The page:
Alexander Honeyman (1907–1988), an archaeologist and epigrapher from the University of St. Andrews, and James Kelso (1892–1978), a Bible scholar and archaeologist from Pittsburgh Theological Seminary, each penned what is now considered a classic survey dealing with the identification of ceramic (and metal), mostly food-related vessels in the Bible, in which they itemize the many terms used to describe the vessels. Even so, most remain ambiguous when it comes to understanding their shape and function.
The most frequently used term for a ceramic vessel in the Bible is כְּלִי חֶרֶשׂ (keli cheres). For example, in describing what to do with various types of pots that became impure, we read:
ויקרא טו:יב וּכְלִי חֶרֶשׂ אֲשֶׁר יִגַּע בּוֹ הַזָּב יִשָּׁבֵר וְכָל כְּלִי עֵץ יִשָּׁטֵף בַּמָּיִם.
Lev 15:12 Any clay vessel that the one with the discharge touches shall be broken; and every vessel of wood shall be rinsed in water.
This law might reflect the fact that porous clay walls made it impossible to totally cleanse the pots of impurity; in addition, clay pots were the cheapest type of vessel available and were readily produced.
סִיר (sīr), translated as pot, is also commonly found in the Bible in contexts suggesting it was used for cooking. For example, when the Israelites complain about the lack of food and water, they reminisce:
שׁמות טז:ג ...מִי יִתֵּן מוּתֵנוּ בְיַד יְ־הוָה בְּאֶרֶץ מִצְרַיִם בְּשִׁבְתֵּנוּ עַל סִיר הַבָּשָׂר בְּאָכְלֵנוּ לֶחֶם לָשֹׂבַע....
Exod 16:3 …“If only we had died by the hand of YHWH in the land of Egypt, when we sat by the pots of meat and ate our fill of bread….”
In the book of Ezekiel, YHWH uses the cooking of meat in a sīr as a metaphor in a rebuke of Israel:
יחזקאל כד:ג וּמְשֹׁל אֶל בֵּית הַמֶּרִי מָשָׁל וְאָמַרְתָּ אֲלֵיהֶם כֹּה אָמַר אֲדֹנָי יְ־הוִה שְׁפֹת הַסִּיר שְׁפֹת וְגַם יְצֹק בּוֹ מָיִם. כד:ד אֱסֹף נְתָחֶיהָ אֵלֶיהָ כָּל נֵתַח טוֹב יָרֵךְ וְכָתֵף מִבְחַר עֲצָמִים מַלֵּא. כד:ה מִבְחַר הַצֹּאן לָקוֹחַ וְגַם דּוּר הָעֲצָמִים תַּחְתֶּיהָ רַתַּח רְתָחֶיהָ גַּם בָּשְׁלוּ עֲצָמֶיהָ בְּתוֹכָהּ.
Ezek 24:3 And utter an allegory to the rebellious house and say to them: “Thus says the Lord YHWH, ‘Set on the pot, set it on, pour in water also, 24:4 put in it the pieces, all the good pieces, the thigh and the shoulder. Fill it with choice bones. 24:5 Take the choicest one of the flock, pile the logs under it; boil its pieces, seethe also its bones in it.”
These pots were also used in the Temple:
זכריה יד:כ ...וְהָיָה הַסִּירוֹת בְּבֵית יְ־הוָה כַּמִּזְרָקִים לִפְנֵי הַמִּזְבֵּחַ. יד:כא וְהָיָה כָּל סִיר בִּירוּשָׁלִַם וּבִיהוּדָה קֹדֶשׁ לַי־הוָה צְבָאוֹת וּבָאוּ כָּל הַזֹּבְחִים וְלָקְחוּ מֵהֶם וּבִשְּׁלוּ בָהֶם....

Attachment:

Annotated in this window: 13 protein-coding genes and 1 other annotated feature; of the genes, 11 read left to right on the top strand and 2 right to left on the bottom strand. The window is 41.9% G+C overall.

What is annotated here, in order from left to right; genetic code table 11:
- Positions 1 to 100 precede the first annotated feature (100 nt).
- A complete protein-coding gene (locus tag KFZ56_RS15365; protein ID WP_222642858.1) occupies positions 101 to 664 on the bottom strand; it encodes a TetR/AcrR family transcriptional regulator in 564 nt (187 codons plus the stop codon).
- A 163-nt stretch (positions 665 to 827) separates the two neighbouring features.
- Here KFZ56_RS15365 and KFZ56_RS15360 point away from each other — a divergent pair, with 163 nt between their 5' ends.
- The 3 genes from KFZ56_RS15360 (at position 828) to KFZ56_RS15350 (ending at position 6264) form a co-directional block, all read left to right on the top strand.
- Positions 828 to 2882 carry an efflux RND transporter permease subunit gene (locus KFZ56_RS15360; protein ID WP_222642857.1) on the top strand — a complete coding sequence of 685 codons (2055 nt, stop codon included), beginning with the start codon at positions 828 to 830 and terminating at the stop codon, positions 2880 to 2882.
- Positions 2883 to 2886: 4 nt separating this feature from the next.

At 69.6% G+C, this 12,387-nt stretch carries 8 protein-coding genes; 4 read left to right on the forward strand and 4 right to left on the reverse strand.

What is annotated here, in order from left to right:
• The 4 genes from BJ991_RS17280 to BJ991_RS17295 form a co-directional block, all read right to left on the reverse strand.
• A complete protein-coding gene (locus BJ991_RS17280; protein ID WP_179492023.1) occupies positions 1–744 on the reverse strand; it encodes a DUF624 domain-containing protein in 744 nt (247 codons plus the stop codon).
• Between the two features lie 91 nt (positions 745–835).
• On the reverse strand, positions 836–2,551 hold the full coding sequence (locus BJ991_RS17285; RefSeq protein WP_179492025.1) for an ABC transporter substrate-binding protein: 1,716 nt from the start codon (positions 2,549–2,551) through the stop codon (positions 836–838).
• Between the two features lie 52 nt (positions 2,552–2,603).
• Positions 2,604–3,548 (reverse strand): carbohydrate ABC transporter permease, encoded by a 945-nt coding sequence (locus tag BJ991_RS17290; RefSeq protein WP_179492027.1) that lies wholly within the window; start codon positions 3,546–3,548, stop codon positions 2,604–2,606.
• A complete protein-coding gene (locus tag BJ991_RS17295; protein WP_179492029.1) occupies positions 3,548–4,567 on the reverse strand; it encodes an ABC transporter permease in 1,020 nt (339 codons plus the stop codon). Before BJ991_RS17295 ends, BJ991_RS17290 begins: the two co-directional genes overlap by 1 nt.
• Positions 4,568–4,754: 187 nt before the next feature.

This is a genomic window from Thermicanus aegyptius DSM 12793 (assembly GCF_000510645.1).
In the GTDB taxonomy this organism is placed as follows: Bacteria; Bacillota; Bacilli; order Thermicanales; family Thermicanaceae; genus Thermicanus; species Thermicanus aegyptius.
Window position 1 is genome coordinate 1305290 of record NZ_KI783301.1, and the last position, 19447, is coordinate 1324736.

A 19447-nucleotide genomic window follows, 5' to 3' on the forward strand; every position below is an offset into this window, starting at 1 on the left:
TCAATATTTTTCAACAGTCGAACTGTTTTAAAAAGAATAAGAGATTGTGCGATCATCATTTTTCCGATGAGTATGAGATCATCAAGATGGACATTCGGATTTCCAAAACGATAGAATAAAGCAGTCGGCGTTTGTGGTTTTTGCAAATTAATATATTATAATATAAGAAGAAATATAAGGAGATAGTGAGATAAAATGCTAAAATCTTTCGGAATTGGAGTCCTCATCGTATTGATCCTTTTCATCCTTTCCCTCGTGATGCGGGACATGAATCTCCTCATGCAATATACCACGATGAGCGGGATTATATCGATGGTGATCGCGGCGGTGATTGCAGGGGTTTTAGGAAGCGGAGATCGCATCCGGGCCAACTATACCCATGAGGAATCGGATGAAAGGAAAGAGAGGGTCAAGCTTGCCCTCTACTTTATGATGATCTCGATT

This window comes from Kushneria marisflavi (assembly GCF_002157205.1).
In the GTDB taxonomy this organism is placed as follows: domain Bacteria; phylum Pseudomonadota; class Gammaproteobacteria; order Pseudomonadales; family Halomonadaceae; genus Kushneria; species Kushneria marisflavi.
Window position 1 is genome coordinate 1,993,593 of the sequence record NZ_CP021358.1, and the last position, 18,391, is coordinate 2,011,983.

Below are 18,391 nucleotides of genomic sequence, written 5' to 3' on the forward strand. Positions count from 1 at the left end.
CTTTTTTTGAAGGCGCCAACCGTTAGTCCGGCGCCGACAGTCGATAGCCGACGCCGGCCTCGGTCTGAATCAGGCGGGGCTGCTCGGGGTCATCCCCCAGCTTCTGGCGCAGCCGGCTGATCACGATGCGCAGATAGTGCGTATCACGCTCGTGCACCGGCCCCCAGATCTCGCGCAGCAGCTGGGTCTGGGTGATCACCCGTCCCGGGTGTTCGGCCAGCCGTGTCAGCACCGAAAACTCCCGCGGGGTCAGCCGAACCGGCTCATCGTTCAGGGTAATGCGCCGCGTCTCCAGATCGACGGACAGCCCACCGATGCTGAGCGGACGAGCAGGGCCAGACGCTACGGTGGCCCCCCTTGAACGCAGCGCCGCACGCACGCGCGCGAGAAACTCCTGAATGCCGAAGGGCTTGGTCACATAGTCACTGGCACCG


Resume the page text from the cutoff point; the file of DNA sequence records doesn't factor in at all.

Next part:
Zech 14:20 …And the cooking pots in the house of YHWH will be as holy as the bowls in front of the altar. 14:21 And every cooking pot in Jerusalem and in Judah shall be sacred to YHWH of hosts, so that all who sacrifice may come and use them to boil….
In a study of Iron IIB cooking pots from Judah and Jerusalem with an incised “X” on their handles, Aren Maeir suggests that this mark is similar to the Paleo-Hebrew letter tav, the first letter in the word terumah, signifying that the contents were designated as an offering to the temple in Jerusalem.
Four other words denoting cooking vessels appear in the description of the sins of the sons of the priest Eli:
שׁמואל א ב:יג ...כָּל אִישׁ זֹבֵחַ זֶבַח וּבָא נַעַר הַכֹּהֵן כְּבַשֵּׁל הַבָּשָׂר וְהַמַּזְלֵג שְׁלֹשׁ הַשִּׁנַּיִם בְּיָדוֹ. ב:יד וְהִכָּה בַכִּיּוֹר אוֹ בַדּוּד אוֹ בַקַּלַּחַת אוֹ בַפָּרוּר כֹּל אֲשֶׁר יַעֲלֶה הַמַּזְלֵג יִקַּח הַכֹּהֵן בּוֹ....
1 Sam 2:13 …When anyone offered sacrifice, the priest’s servant would come, while the meat was boiling, with a three-pronged fork in his hand, 2:14 and he would thrust it into the pan (kiyyor), or kettle (dud), or caldron (qalachat), ֹor pot (parur)….
Many of these translations are uncertain, and some have suggested that the last item, a parur, may refer to a one-handled cooking jug.
Other Types of Ceramics
Aside from terms for cooking vessels, many words for ceramic vessels can be identified in terms of their function, even if their exact shape is uncertain (See main image above). These include:
צַּלָּחַת (tzallachat) – usually translated as dish or plate, but tzallachat may have referred generally to any of the known Iron Age bowl types.
משׁלי יט:כד טָמַן עָצֵל יָדוֹ בַּצַּלָּחַת גַּם אֶל פִּיהוּ לֹא יְשִׁיבֶנָּה.
Prov 19:24 The lazy person buries a hand in the dish, and will not even bring it back to the mouth.
In another passage, the plural for this term, צֵלָחוֹת (tzelachot), are vessels used for boiling:
דברי הימים ב לה:יג וַיְבַשְּׁלוּ הַפֶּסַח בָּאֵשׁ כַּמִּשְׁפָּט וְהַקֳּדָשִׁים בִּשְּׁלוּ בַּסִּירוֹת וּבַדְּוָדִים וּבַצֵּלָחוֹת וַיָּרִיצוּ לְכָל בְּנֵי הָעָם.
2 Chr 35:13 They roasted the Passover lamb with fire according to the ordinance; and they boiled the holy offerings in pots (sīrot), in caldrons (dewadim), and in pans (tzelachot) and carried them quickly to all the people.
To confuse matters more, the term צְלֹחִית (tzelochit) sometimes refers to a smaller bowl (2 Kgs 2:20).